The Heavenly Man , the remarkable story of Chinese Christian Brother Yun, together with Paul Hattaway.

The account of the experiences and faith of Brother Yun are so similar to those of Paul, as also the spreading of the Gospel by Paul in the Easter Mediterranean 2000 years ago and Brother Yun in China.

Worth mentioning is Brother Yun’s one of a number of recommendations to the Churches in the Western world in one of his final chapters, years after escaping to the West, “Reflecting on Four Years in the West”, is for Revival and Sharing of the Word of the Lord, quoting,

Jeremiah 20.9 and Philemon v 6.

Let’s go!

Michael in Barcelona

I have now finished Bryan’s book on Jesus and the Roman Empire–which reminded me there’s a book on my shelves I’ve been meaning to read for a while, or perhaps I’ve forgotten I already read! (Wilkens’ The Christians as the Romans Saw Them. Edited to add: huh. Looking at the table of contents, I am entirely sure I’ve read Wilkens’ book already once or even twice. I remember really liking it, but I remember almost nothing of its actual contents. Oh well.)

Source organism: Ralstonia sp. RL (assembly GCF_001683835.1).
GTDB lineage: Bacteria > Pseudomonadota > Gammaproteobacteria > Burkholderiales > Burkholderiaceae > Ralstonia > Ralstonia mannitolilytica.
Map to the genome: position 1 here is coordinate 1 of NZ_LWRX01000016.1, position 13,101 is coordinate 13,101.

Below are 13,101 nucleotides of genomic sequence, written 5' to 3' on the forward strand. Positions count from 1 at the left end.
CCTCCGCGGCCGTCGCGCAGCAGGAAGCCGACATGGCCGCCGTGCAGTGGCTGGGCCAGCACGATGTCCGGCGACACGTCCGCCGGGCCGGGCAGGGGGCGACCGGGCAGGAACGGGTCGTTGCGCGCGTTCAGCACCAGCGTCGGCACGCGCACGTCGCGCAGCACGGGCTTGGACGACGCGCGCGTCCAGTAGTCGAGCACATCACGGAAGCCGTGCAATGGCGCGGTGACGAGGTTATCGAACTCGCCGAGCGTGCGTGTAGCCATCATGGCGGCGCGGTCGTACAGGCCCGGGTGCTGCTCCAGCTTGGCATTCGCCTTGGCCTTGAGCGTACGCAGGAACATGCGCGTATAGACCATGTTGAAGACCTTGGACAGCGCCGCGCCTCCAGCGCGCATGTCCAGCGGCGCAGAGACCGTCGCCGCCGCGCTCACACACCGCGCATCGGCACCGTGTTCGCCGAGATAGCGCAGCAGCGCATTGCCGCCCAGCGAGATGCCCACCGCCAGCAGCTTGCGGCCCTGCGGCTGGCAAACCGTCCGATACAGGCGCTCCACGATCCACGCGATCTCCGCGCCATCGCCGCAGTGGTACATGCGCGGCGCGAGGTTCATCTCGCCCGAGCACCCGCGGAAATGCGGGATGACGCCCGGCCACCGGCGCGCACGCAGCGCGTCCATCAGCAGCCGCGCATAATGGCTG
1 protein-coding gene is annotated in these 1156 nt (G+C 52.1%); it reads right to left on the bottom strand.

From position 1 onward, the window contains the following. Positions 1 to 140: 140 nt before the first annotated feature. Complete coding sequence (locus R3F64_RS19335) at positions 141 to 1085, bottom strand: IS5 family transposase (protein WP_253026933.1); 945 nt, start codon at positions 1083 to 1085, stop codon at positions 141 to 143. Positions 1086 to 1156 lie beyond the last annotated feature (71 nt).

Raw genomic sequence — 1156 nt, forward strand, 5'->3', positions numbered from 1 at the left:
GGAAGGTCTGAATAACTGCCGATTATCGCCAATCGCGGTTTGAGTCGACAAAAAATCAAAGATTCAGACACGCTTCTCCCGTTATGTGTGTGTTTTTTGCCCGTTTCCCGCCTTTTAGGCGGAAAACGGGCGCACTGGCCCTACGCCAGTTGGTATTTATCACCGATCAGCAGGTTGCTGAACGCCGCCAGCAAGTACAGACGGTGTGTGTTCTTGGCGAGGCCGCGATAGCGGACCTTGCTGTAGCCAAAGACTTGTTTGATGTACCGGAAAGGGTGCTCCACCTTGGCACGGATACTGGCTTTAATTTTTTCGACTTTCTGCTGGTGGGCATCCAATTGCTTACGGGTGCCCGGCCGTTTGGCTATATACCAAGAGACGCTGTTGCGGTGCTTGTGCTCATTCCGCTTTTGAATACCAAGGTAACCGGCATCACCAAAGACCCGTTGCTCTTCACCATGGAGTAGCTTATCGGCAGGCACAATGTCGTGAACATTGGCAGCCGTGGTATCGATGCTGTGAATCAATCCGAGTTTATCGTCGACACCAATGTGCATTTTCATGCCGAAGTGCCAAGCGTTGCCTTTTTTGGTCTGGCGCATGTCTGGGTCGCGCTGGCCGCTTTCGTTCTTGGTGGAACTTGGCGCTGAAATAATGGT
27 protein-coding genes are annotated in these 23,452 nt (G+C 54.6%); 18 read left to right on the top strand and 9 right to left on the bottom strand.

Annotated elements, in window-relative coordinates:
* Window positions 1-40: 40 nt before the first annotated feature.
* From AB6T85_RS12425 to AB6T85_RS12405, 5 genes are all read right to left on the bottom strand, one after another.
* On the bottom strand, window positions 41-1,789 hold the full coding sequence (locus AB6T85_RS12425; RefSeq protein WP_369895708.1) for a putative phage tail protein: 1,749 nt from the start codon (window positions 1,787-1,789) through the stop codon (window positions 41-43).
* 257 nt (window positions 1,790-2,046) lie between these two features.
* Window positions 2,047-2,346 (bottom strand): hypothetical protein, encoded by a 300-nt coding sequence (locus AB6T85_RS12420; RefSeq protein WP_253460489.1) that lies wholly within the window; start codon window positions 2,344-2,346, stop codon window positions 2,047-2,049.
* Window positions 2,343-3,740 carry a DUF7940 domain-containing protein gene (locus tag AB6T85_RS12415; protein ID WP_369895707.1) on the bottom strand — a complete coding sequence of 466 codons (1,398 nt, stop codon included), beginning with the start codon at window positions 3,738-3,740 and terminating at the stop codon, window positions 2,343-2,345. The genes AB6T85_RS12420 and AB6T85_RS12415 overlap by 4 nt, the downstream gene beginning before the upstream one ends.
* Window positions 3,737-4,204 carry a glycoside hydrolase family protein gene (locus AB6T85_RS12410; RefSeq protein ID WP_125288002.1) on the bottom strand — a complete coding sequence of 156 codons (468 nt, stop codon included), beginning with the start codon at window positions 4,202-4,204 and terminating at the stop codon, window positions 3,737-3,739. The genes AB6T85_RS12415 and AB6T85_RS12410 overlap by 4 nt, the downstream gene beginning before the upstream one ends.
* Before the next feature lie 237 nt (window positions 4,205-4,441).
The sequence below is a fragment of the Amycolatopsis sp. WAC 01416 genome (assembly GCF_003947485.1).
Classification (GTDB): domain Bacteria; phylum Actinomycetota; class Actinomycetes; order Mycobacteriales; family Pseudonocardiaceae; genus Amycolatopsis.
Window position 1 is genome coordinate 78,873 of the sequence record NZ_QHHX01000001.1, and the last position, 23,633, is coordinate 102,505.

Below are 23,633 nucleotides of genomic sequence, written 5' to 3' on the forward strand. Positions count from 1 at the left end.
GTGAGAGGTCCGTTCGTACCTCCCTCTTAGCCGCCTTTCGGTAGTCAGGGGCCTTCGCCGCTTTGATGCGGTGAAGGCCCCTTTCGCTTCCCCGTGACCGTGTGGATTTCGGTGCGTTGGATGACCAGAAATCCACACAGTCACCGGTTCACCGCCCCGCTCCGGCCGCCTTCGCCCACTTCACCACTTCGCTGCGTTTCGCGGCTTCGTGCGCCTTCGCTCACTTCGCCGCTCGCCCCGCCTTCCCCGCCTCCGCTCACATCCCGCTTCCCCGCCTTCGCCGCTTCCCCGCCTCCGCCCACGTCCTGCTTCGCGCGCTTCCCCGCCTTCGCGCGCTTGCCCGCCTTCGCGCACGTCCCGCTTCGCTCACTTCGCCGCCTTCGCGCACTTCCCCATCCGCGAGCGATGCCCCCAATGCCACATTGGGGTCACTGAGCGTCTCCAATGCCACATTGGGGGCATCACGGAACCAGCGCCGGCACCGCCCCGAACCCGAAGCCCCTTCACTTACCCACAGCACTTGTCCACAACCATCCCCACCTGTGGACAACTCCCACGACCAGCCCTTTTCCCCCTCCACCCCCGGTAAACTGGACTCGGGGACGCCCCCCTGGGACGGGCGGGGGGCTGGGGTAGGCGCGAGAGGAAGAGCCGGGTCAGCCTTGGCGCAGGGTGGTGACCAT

Fun trivia note: although along with many people I regard myself as a student of Lewis, CB actually was a student of Lewis (and Tolkien) back in the late 50s!

Anyway, next up (or maybe not, if I feel itchy about reading Wilkens again) will be God’s Final Victory by John Kronen and Eric Reitan. As someone who originally came to Christian universalism as a deductive logical corollary to trinitarian theism, I’ve been looking forward to seeing how much of their argument independently covers the same ground.

(I suspect they won’t cover nearly the same amount of theological ground as I did, though, if the Trinity only rates three mentions in the index, two of which are footnotes and one of which is in the introduction on page 2. :unamused: But their references to recent and classical theological arguments on universalism pro and con should still be worth chewing over. I’m already indebted to them for relating, in a footnote to chapter 9 that I happened to glance past on the way to the index, the anecdote of Jonathan Edwards working out a complex philosophical criteria for distinguishing the elect from the non-elect and then excommunicating his whole congregation for several years as a result!–an excom that, for a Calvinist, must be permanent as the non-elect cannot ever become the elect.)